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Once a teacher, always a teacher

Summer vacation begins tomorrow. We will pull out of the driveway and... Head west, young man. Head west! Where to? We will tent camp across the U.S from Kentucky to Nevada and back through Texas and Florida. And I am so looking forward to this much needed vacation.

Yet, what is my husband reminding me more than anything else as we prepare to leave? "You are not a teacher on this trip!" It seems that he does not like it when I only talk about teaching as we travel on our vacations. But, you see, I can't help it! I am a teacher. I love my job. I love my students. I love planning, and creating, and implementaing my lessons! I am a teacher, and it's just what I do.

I guess he has a point that in the jacuzzi on the back of the Carnival cruise ship is not the place for a lengthy discussion on the state of education in the world today, but that other couple was really interested in all I had to say. And I am a Social Studies teacher; I teach about current events!

Now this year, as we camp, I am sure we will encounter many other travelers. And I am sure they will make comments or ask questions that will prompt me into a "teacher" discussion. But, I will try. I will try to refrain from the in-depth lesson on the state of the world and the need for more parental involvement in the schools. I will hold back on my lesson about the need of a better educated population to take care of us as we age. I will resist the urge to talk about my latest prodigy or my greatest success in the past school year.

How will I do this great task? I have decided I will take on whole new persona... I am Michele, a journalist from New York City. I write a column on special interests as assigned by my editor each week. It's a very exciting job. I meet important people, challenge wrongs, and set the record straight. I fight evil with my words, and I love what I do.

So, if you run into a journalist from NYC tent camping across America this summer, be sure to share your thoughts on the state of education. I'm sure it would make my husband very happy! :) And it would finally give me the chance to talk about what I love! Once a teacher, always a teacher...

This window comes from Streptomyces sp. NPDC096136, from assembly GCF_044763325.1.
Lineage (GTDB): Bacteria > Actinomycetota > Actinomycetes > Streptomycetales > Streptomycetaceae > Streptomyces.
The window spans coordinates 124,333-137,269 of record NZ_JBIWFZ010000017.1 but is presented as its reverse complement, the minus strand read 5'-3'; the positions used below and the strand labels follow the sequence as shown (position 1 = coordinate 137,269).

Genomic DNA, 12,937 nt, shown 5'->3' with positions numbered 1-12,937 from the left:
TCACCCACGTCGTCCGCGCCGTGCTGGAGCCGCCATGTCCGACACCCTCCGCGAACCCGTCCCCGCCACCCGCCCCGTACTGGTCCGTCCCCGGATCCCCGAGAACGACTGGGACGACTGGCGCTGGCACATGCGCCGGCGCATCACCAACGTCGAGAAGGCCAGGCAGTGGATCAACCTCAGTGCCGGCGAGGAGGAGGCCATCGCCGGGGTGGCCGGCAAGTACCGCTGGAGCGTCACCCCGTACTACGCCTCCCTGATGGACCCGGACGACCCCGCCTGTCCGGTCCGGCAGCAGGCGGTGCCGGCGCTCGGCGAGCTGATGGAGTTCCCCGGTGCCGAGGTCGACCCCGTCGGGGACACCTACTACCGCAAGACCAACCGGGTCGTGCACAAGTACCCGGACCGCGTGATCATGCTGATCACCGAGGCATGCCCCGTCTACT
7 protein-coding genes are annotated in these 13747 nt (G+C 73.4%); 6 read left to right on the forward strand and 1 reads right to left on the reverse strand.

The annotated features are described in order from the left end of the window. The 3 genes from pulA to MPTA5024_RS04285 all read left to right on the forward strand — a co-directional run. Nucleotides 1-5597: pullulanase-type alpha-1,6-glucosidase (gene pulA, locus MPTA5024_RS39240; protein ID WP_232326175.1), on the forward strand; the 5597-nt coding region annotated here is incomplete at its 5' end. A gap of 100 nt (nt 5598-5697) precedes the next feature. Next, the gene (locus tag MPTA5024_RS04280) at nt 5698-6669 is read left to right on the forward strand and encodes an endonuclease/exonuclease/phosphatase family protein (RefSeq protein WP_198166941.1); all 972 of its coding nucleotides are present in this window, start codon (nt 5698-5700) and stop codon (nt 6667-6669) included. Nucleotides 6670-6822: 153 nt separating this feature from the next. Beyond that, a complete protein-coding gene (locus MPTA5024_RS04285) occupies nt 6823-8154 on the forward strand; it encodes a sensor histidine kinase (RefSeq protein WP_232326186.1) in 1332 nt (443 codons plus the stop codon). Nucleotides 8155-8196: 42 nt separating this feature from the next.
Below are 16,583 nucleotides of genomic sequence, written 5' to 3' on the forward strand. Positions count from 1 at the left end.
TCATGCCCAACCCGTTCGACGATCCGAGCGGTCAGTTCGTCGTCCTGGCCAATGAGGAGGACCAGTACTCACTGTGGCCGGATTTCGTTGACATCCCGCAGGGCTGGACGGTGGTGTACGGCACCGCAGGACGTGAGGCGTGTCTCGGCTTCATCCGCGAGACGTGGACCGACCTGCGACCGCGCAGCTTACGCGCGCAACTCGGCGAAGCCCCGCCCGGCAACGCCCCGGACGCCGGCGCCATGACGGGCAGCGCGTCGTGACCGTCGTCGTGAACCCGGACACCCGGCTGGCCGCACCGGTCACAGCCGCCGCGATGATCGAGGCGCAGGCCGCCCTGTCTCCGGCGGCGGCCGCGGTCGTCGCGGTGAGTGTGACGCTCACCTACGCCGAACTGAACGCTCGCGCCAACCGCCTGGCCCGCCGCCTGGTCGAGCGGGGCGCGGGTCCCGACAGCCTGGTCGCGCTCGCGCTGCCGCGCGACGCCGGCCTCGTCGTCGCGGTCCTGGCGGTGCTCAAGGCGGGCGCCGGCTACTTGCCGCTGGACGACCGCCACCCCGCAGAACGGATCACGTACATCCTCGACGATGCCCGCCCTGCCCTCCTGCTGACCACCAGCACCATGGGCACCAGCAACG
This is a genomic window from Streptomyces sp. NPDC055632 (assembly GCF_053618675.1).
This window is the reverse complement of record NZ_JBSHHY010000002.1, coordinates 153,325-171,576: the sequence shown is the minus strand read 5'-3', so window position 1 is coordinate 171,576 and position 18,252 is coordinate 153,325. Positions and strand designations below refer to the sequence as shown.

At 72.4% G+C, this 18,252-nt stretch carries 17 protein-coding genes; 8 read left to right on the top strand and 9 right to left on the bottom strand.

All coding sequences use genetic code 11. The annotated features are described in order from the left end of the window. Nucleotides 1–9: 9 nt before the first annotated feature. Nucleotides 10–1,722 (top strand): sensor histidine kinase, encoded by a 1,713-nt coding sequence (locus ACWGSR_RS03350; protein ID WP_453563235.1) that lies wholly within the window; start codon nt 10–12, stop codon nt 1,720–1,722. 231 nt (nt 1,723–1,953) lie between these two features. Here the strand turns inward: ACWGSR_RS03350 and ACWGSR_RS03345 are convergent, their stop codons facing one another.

A MEGA Contest!

A MEGA Contest has begun for great products from TpT! Go to http://tchr2tchr.blogspot.com/2011/06/teacher-2-teacher-mega-contest.html for details and to enter. Don't let this one pass you by!

It is just what we do...

As you all know, I participated in the Tpt Secondary Teachers Contest this past weekend. It was very exciting as we all planned and prepared, following the forum each day as the contest idea developed into the contest itself (Thanks Spanishplans!). And after watching all of the elementary teachers gain so many followers and buyers through their contest, we all had high hopes that our $100,000 checks would be coming soon (Deanna inspired!). But, we are secondary, and it just doesn't work that way.

So, here are my thoughts on the whole Tpt for secondary teachers situation...

We are teachers. We create specialized curriculum for our classrooms, and more importantly, for our students. It is just what we do. We do not sit in our studies and think, "Hmmm, will this sell on Tpt?" No, we plan, and create, and design for our kids. What will work in MY classes. And then, we think as an afterfact..."Oh, I bet other teachers and students will love this, too!"

Maybe that is the wrong attitude to have toward my Tpt participation, but it is the truth for me. My kids come first, and my classroom is my domain!

Now does that mean I don't care about Tpt? Absolutely NOT! TpT is incredible. It is the most wonderful resource that has popped up online since I started my teaching career 12 years ago. And I wish it had been around when I was a student teacher and a new teacher. The resources available on this site are amazing, tested and proven resources that could help any teacher make their classroom shine - and more importantly, help their students grow! What could be better?

So, secondary teachers - don't get discouraged! It's not about a contest or even about the sales. It's just what we do... Keep it up!

The BIG Contest!

The BIG Contest for Middle and High School teachers is now open! Blog and visit to win $100+ in TpT products! Visit my TpT Store to begin planning your BIG WIN WISH LIST! Visit the SpanishPlans blog for more details and entry information.

Planning, Planning, Planning

Here it is the end of the school year, and everyone is already talking about planning! Planning? Now? What about that great summer vacation that teachers get? Don't they just sit home watching Oprah all day long? Well, Oprah is gone, so we might as well plan!

And actually, for those who may read this blog that are not teachers or are new to our profession, let me preach just a bit about that teacher summer break... it doesn't exist. Summer is simply the time we have to plan, plan, and plan some more. That whole planning period is a falacy, and we must use our summers to prepare for the little ones that will walk into our classrooms in just a blink of the eye.